Dinosaurs On Other Planets

by Danielle McLaughlin

This is not a debut in the usual sense: a promise of greater things to come. There is no need to ask what Danielle McLaughlin will do next, she has done it already. This book has arrived. I think it will stay with us for a long time.

— Anne Enright

A woman battles bluebottles as she plots an ill-judged encounter with a stranger; a young husband commutes a treacherous route to his job in the city, fearful for the wife and small daughter he has left behind; a mother struggles to understand her nine-year-old son’s obsession with dead birds and the apocalypse. In Danielle McLaughlin’s stories, the world is both beautiful and alien. Men and women negotiate their surroundings as a tourist might navigate a distant country: watchfully, with a mixture of wonder and apprehension. Here are characters living lives in translation, ever at the mercy of distortions and misunderstandings, striving to make sense both of the spaces they inhabit and of the people they share them with.

– About Danielle McLaughlin

Danielle McLaughlin’s stories have appeared in The New Yorker, The Irish Times, Southword, The Penny Dreadful and in The Stinging Fly. She has won various awards for her short fiction, including the William Trevor/Elizabeth Bowen International Short Story Competition, The Willesden Herald International Short Story Prize, The Merriman Short Story Competition in memory of Maeve Binchy, and the Dromineer Literary Festival Short Story Competition. She lives in County Cork with her husband and three young children.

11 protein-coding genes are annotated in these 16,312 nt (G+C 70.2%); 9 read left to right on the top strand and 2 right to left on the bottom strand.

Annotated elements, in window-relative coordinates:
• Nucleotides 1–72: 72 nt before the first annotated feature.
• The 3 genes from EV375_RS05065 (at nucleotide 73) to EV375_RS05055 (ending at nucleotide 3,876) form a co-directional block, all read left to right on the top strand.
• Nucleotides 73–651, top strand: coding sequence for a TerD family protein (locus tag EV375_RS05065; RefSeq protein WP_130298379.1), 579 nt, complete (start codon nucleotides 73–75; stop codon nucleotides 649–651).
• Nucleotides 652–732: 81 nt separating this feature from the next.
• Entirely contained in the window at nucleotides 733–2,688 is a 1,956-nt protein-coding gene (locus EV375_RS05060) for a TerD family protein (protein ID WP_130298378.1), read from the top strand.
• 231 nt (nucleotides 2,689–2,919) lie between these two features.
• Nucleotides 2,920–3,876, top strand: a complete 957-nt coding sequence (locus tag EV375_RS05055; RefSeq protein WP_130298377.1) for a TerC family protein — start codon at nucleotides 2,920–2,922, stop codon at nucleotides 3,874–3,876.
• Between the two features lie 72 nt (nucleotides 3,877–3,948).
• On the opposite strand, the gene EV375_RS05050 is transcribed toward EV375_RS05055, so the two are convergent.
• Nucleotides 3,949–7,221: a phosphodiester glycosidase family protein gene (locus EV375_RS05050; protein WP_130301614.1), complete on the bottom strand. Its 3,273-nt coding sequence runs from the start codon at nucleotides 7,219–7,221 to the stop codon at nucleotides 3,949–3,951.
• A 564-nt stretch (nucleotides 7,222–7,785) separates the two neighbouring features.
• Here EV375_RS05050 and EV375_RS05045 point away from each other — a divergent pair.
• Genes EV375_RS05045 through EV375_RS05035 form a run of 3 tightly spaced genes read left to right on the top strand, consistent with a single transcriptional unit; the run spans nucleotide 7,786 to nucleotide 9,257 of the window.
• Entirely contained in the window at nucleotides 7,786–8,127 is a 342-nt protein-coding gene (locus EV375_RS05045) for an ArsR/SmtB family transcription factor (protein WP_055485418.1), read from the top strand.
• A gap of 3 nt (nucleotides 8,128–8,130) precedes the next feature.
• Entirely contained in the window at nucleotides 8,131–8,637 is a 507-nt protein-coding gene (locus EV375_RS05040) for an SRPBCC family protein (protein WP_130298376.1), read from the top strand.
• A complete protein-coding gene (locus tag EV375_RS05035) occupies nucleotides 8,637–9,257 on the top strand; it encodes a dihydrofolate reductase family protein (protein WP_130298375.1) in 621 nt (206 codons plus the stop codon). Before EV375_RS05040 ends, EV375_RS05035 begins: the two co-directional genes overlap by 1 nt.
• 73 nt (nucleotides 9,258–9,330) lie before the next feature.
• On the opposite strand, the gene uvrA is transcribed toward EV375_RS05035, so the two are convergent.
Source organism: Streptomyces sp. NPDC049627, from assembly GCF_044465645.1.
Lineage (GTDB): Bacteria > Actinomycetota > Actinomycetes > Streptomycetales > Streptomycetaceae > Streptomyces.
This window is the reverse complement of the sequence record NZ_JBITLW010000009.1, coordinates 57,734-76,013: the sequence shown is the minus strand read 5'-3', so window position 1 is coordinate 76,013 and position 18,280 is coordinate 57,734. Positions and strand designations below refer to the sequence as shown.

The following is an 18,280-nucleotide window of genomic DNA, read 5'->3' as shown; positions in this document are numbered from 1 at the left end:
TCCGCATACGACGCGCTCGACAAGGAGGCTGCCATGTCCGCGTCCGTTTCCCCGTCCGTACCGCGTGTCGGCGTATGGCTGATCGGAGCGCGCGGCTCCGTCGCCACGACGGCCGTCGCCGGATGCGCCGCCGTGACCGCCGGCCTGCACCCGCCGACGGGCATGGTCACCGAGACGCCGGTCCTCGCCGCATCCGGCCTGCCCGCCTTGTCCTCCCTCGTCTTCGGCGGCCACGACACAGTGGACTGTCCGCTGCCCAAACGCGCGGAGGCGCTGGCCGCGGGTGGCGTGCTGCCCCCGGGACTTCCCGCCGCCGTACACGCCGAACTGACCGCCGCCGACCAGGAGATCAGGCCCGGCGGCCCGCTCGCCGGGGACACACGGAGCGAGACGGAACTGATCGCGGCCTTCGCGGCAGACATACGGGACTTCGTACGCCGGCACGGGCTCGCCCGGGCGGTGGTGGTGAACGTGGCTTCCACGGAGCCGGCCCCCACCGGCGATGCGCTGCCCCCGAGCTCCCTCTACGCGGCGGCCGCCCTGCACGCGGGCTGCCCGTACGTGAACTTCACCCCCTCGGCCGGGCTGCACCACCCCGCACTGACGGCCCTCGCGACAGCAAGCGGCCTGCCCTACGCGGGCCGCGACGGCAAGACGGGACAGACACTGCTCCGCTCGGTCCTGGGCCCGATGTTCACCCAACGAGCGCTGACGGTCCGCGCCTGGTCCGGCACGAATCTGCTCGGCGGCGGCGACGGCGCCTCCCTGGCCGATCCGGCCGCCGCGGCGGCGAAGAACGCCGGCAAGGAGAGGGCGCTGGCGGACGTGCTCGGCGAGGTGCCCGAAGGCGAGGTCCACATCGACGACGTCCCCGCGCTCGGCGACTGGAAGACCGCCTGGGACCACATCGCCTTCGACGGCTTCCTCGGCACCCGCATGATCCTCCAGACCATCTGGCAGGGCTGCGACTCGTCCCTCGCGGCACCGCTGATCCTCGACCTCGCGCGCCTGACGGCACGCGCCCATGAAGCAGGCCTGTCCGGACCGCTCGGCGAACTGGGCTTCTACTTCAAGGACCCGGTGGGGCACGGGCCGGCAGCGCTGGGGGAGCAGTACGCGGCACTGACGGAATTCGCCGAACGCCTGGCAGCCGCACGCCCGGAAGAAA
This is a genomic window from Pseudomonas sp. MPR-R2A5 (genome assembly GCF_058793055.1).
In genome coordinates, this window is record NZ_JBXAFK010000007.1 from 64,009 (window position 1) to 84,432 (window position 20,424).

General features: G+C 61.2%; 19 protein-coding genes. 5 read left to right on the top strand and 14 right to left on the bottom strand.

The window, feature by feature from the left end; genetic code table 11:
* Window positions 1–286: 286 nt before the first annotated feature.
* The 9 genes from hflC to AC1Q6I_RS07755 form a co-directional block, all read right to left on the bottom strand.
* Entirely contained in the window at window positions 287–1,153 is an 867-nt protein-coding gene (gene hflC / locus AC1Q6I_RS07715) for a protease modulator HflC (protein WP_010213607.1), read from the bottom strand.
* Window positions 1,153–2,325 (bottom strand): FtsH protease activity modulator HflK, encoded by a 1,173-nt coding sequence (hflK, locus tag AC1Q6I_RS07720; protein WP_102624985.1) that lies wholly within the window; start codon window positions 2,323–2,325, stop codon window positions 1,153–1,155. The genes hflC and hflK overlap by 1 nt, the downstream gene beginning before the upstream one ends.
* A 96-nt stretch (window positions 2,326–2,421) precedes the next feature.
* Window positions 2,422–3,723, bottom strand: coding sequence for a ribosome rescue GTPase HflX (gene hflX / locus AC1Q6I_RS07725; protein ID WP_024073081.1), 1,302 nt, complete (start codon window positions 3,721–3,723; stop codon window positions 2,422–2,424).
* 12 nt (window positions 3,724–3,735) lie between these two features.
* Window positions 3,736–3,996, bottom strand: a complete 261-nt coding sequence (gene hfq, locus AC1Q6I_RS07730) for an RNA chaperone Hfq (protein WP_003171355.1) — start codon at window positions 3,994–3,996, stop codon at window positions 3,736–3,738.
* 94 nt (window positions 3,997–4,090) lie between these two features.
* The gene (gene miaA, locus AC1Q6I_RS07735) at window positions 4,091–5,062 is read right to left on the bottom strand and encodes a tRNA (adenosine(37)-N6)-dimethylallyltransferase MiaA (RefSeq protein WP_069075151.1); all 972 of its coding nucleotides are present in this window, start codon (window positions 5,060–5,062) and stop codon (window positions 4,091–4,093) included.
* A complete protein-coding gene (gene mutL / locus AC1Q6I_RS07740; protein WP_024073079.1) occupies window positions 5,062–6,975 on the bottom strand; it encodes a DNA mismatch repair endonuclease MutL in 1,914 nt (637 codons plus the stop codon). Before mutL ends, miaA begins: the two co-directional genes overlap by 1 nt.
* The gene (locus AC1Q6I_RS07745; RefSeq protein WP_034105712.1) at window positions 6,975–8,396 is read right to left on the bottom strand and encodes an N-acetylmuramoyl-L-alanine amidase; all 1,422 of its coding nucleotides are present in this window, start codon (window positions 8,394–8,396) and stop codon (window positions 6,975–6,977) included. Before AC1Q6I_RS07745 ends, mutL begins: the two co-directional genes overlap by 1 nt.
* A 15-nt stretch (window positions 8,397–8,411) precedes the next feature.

Praise for Dinosaurs On Other Planets:

There is currently a thrilling, seemingly unstoppable tide of new Irish writing emerging through small literary magazines and presses, with authors such as Sara Baume, Colin Barrett and Mary Costello going on to achieve widespread critical success. Joining them this year will surely be Danielle McLaughlin, whose short stories are set in an Ireland both contemporary and disturbingly unfamiliar. Her near-faultless debut collection, originally published by Stinging Fly, deals primarily with psychological alienation, and the desolate upheaval of humans in crisis.

— Catherine Taylor, The Guardian